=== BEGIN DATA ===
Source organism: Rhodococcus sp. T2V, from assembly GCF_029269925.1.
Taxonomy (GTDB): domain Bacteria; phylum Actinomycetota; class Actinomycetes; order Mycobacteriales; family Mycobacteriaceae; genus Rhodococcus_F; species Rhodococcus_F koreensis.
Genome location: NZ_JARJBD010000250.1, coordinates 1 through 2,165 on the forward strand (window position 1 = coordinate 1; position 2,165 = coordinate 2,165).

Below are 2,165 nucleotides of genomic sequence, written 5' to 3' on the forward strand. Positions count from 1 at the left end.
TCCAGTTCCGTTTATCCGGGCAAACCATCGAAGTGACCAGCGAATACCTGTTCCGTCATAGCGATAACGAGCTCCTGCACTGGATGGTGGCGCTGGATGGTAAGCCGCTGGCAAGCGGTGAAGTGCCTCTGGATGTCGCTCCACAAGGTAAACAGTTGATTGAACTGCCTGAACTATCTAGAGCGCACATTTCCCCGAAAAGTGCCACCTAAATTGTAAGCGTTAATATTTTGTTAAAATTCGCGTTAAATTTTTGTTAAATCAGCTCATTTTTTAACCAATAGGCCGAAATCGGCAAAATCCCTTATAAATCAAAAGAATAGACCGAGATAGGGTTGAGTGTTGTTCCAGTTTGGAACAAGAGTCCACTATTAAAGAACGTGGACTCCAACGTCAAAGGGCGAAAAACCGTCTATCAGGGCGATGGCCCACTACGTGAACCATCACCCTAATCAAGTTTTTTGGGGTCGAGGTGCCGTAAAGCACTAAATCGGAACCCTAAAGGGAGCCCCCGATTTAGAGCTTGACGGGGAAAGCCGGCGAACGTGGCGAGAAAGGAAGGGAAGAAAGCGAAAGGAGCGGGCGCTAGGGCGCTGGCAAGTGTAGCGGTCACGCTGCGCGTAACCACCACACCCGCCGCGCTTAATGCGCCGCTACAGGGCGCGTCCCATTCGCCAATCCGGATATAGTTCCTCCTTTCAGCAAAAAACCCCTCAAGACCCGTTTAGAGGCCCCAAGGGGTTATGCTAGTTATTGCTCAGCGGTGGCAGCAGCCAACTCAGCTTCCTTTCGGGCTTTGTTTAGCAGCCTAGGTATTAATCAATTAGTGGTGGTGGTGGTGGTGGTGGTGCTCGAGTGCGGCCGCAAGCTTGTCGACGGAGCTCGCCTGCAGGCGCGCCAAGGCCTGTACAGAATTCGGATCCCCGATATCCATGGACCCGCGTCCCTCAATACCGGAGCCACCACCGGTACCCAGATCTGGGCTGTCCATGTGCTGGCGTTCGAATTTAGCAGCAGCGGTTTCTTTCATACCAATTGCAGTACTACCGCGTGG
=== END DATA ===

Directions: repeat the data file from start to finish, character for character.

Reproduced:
Source organism: Rhodococcus sp. T2V, from assembly GCF_029269925.1.
Taxonomy (GTDB): domain Bacteria; phylum Actinomycetota; class Actinomycetes; order Mycobacteriales; family Mycobacteriaceae; genus Rhodococcus_F; species Rhodococcus_F koreensis.
Genome location: NZ_JARJBD010000250.1, coordinates 1 through 2,165 on the forward strand (window position 1 = coordinate 1; position 2,165 = coordinate 2,165).

Below are 2,165 nucleotides of genomic sequence, written 5' to 3' on the forward strand. Positions count from 1 at the left end.
TCCAGTTCCGTTTATCCGGGCAAACCATCGAAGTGACCAGCGAATACCTGTTCCGTCATAGCGATAACGAGCTCCTGCACTGGATGGTGGCGCTGGATGGTAAGCCGCTGGCAAGCGGTGAAGTGCCTCTGGATGTCGCTCCACAAGGTAAACAGTTGATTGAACTGCCTGAACTATCTAGAGCGCACATTTCCCCGAAAAGTGCCACCTAAATTGTAAGCGTTAATATTTTGTTAAAATTCGCGTTAAATTTTTGTTAAATCAGCTCATTTTTTAACCAATAGGCCGAAATCGGCAAAATCCCTTATAAATCAAAAGAATAGACCGAGATAGGGTTGAGTGTTGTTCCAGTTTGGAACAAGAGTCCACTATTAAAGAACGTGGACTCCAACGTCAAAGGGCGAAAAACCGTCTATCAGGGCGATGGCCCACTACGTGAACCATCACCCTAATCAAGTTTTTTGGGGTCGAGGTGCCGTAAAGCACTAAATCGGAACCCTAAAGGGAGCCCCCGATTTAGAGCTTGACGGGGAAAGCCGGCGAACGTGGCGAGAAAGGAAGGGAAGAAAGCGAAAGGAGCGGGCGCTAGGGCGCTGGCAAGTGTAGCGGTCACGCTGCGCGTAACCACCACACCCGCCGCGCTTAATGCGCCGCTACAGGGCGCGTCCCATTCGCCAATCCGGATATAGTTCCTCCTTTCAGCAAAAAACCCCTCAAGACCCGTTTAGAGGCCCCAAGGGGTTATGCTAGTTATTGCTCAGCGGTGGCAGCAGCCAACTCAGCTTCCTTTCGGGCTTTGTTTAGCAGCCTAGGTATTAATCAATTAGTGGTGGTGGTGGTGGTGGTGGTGCTCGAGTGCGGCCGCAAGCTTGTCGACGGAGCTCGCCTGCAGGCGCGCCAAGGCCTGTACAGAATTCGGATCCCCGATATCCATGGACCCGCGTCCCTCAATACCGGAGCCACCACCGGTACCCAGATCTGGGCTGTCCATGTGCTGGCGTTCGAATTTAGCAGCAGCGGTTTCTTTCATACCAATTGCAGTACTACCGCGTGG